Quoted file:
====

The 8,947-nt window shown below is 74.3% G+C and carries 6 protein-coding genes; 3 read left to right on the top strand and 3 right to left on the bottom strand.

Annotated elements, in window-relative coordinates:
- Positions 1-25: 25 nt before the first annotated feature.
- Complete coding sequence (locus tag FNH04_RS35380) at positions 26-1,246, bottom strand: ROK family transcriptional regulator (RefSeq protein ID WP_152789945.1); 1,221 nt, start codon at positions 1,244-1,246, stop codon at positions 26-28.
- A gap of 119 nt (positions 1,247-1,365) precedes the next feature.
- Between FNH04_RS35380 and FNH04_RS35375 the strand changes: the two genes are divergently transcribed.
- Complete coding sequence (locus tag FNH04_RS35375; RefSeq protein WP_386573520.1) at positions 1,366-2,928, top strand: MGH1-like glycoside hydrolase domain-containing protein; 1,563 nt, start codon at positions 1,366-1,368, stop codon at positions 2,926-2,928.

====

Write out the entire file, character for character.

The 8,947-nt window shown below is 74.3% G+C and carries 6 protein-coding genes; 3 read left to right on the top strand and 3 right to left on the bottom strand.

Annotated elements, in window-relative coordinates:
- Positions 1-25: 25 nt before the first annotated feature.
- Complete coding sequence (locus tag FNH04_RS35380) at positions 26-1,246, bottom strand: ROK family transcriptional regulator (RefSeq protein ID WP_152789945.1); 1,221 nt, start codon at positions 1,244-1,246, stop codon at positions 26-28.
- A gap of 119 nt (positions 1,247-1,365) precedes the next feature.
- Between FNH04_RS35380 and FNH04_RS35375 the strand changes: the two genes are divergently transcribed.
- Complete coding sequence (locus tag FNH04_RS35375; RefSeq protein WP_386573520.1) at positions 1,366-2,928, top strand: MGH1-like glycoside hydrolase domain-containing protein; 1,563 nt, start codon at positions 1,366-1,368, stop codon at positions 2,926-2,928.